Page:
Gwen Stefani Tries To Pass Off Michael Angel Dress As Her Own Design

Gwen Stefani claimed this Michael Angel dress was her own L.A.M.B. design. Not so, says Michael Angel! The dress in question, which the star wore to an AIDS gala in Cannes, was auctioned off for charity. It was billed as "a creation of her own, by L.A.M.B." Stefani herself said, "When choosing [a dress for the gala], we just said, 'Let's make one.'" Designer Michael Angel was credited as a "stylist." But Angel says that the black dress was not by Stefani or L.A.M.B., it was a custom design he did for Stefani. Angel even pointed out that the black lace on the gown's neck was the same fabric he used in a 2010 collection. [The Cut]


Gwen Stefani Tries To Pass Off Michael Angel Dress As Her Own DesignKarl Lagerfeld, Lady Gaga, Victoria Beckham, and Alber Elbaz are among the people who have designed t-shirts to raise money for the Red Cross's earthquake relief efforts in Japan. The shirts will be sold through Uniqlo. [Vogue UK]
  • The hair extensions for Queen Latifah's Queen line for HSN will be made of real human hair — and though they aren't priced yet, they will be expensive. [Racked]
  • This may shock you, but a swimsuit model says that she felt "ugly" during her adolescence. Candace Swanepoel: "For a very long time I was really, really skinny — I was like that for most of my life. And it wasn't until I was 17 that I started getting curves… I had braces, the whole lot. I was an ugly swan before." [Fox411]
  • Tyra Banks says after the success of her "short" season cycle, her "high fashion" season cycle, and her upcoming "all-stars" season cycle, there will be no more "normal" seasons cycles of America's Next Top Model. There were "normal" seasons? [ONTD]
  • Elle fashion editor Joe Zee's reality show, All On The Line, has been renewed for a second season. [WWD]
  • Jacques Séguéla, the man who introduced Carla Bruni to Nicolas Sarkozy at a dinner party, says the couple is expecting a boy. [Telegraph]
  • Here is Dree Hemingway's commercial for Justin Bieber's perfume. Just imagining all the Dree Hemingway-focused freaking out that must be going on all over the sector of the internet devoted to Bieberiana RIGHT NOW is making us tired. [YouTube]
  • Listen up, Americans! Jessica Clarke is going to try and tell you about a secret game we play in the Commonwealth. It's known as "netball." (Yes, that's one word, Women's Wear Daily. Like basketball.) "I use [sic] to play Net ball, which I know you don't have here. It's basically like basketball except you can't dribble the ball and there's no backboard so you have to have pretty good aim. It's the main sport in New Zealand for women. Before modeling, it was my focus. I played seven days a week." [WWD]
  • Here's a little story about a lawsuit. Yves Saint Laurent designed some shoes last season. The shoes came in green, purple, blue, black, and red. The purple shoes had purple soles. The green shoes had green soles. And the red shoes, they had red soles. A designer named Christian Louboutin, who founded his shoe line in 1991 and has produced all his shoes with red soles since 1992, asked Yves Saint Laurent not to produce its shoes in the red-on-red colorway. Yves Saint Laurent refused. So Christian Louboutin sued Yves Saint Laurent for $1 million, saying that red soles are his signature design feature, that nobody had put red soles on high-end footwear before him, and that two luxury brands with red-soled shoes would hurt his business and confuse customers. Yves Saint Laurent's lawyers say today that Louboutin is wrong. "Red outsoles are a commonly used ornamental design feature in footwear, dating as far back as the red shoes worn by King Louis XIV in the 1600s and the ruby red shoes that carried Dorothy home in The Wizard of Oz. As an industry leader who has devoted his entire professional life to women's footwear, Mr Louboutin either knew or should have known about some or all of the dozens of footwear models that rendered his sworn statement false." [Vogue UK]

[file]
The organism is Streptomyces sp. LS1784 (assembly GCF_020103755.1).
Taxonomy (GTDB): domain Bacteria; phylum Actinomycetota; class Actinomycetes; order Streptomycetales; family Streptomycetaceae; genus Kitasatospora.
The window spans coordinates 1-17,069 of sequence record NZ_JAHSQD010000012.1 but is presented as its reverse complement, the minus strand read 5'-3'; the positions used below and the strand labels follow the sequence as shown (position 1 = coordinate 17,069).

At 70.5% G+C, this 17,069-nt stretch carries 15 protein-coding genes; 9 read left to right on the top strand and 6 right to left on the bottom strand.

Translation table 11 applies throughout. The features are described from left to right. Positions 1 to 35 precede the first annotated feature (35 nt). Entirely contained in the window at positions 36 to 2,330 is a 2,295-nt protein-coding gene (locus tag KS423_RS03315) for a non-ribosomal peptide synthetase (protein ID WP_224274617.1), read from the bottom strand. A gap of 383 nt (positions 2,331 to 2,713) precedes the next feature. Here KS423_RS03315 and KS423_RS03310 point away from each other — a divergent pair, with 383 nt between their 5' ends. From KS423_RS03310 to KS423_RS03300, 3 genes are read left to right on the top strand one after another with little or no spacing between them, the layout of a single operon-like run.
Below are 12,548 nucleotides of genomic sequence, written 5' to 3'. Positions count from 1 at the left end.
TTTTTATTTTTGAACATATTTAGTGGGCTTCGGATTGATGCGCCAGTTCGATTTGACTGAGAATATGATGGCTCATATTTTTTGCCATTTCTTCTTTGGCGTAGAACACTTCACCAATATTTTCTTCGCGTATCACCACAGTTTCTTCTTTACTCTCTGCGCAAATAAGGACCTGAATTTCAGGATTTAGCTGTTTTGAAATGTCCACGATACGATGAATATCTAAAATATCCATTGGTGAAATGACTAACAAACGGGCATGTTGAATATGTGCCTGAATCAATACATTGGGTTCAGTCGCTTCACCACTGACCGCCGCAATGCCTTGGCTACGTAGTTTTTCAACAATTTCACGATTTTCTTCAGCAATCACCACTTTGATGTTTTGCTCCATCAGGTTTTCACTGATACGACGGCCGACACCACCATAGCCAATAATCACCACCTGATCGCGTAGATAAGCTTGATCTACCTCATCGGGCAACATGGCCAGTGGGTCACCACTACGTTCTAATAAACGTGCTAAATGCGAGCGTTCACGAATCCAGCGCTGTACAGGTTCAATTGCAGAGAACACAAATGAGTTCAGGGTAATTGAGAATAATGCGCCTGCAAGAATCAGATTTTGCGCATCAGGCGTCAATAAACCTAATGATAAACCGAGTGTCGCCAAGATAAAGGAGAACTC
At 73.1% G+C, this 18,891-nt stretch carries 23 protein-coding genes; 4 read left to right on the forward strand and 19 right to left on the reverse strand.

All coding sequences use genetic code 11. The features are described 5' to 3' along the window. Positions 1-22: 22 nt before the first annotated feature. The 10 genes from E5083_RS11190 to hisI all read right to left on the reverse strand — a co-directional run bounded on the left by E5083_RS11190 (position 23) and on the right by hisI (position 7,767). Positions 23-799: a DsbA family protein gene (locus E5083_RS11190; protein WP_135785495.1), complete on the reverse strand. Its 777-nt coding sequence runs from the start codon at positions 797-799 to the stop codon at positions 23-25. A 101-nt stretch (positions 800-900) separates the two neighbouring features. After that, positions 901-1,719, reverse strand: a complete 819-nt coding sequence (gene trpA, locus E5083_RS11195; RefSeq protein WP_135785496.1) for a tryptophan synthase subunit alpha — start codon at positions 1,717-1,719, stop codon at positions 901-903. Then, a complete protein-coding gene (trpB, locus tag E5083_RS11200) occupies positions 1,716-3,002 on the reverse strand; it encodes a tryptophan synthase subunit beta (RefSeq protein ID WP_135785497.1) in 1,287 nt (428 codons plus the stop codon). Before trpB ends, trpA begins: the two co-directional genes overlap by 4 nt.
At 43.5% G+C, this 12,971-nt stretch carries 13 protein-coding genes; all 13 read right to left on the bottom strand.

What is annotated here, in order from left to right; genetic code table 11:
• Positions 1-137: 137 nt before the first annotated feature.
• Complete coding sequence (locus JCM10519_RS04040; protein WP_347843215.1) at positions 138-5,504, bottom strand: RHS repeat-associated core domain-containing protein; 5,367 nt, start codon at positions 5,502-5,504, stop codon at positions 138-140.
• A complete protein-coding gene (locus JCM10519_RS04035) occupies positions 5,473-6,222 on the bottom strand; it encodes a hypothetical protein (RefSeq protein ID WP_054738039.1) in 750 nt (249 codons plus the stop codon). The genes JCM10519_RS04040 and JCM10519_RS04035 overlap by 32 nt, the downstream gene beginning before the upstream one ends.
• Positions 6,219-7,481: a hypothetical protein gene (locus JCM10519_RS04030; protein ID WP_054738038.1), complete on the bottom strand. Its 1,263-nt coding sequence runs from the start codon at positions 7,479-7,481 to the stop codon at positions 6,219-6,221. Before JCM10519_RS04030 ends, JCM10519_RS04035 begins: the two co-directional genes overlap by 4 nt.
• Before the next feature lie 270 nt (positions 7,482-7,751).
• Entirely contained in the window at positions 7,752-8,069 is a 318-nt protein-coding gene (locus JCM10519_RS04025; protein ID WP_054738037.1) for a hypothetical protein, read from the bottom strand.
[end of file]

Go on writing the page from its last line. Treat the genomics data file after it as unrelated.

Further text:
• Manolo Blahnik is not happy with the state of shoes today: "They look more like furniture." [Fashionista]
  • Cotton prices have fallen in India and Pakistan over the last four weeks. But the volatility of the price is still affecting the apparel supply chain. [WWD]
  • Chloë Sevigny is holding a runway show for her Opening Ceremony line. It will be the first time Sevigny's collection is presented on the runway, as opposed to at a static presentation. [Vogue UK]
  • Heidi Klum's AOL site launched today. [Heidi Klum]
  • Comme des Garçons still invited Women's Wear Daily to the party they held for their new collaboration with Matt Groening, despite that hotly contested interview with Rei Kawakubo they ran in January. That's nice. [WWD]
  • Nicola Formichetti is opening a pop-up shop in New York City this September. [@nicolaformichetti]
  • Three things that will allegedly make your swimsuit "last forever": wash it immediately after use, consider paying more for a suit made of better-quality fabric, and consider buying a suit intended for, you know, actual swimming (as in the sport). Those tend to last longer. (It's not on the list, but we would add: don't buy a $1050 swimsuit with a care tag that reads "To get the best from your Hervé Léger beachwear we advise you do not wear it in water.") [MSNBC]
  • Profits at Giorgio Armani SpA rose 80% between 2009 and 2010. (2009, you may recall, presented certain challenges to luxury brands.) Armani made $212.5 million last year. [WWD]
  • The average woman owns seven handbags. Sixteen percent of women agreed with the statement, "My handbag is a security blanket." [SMH]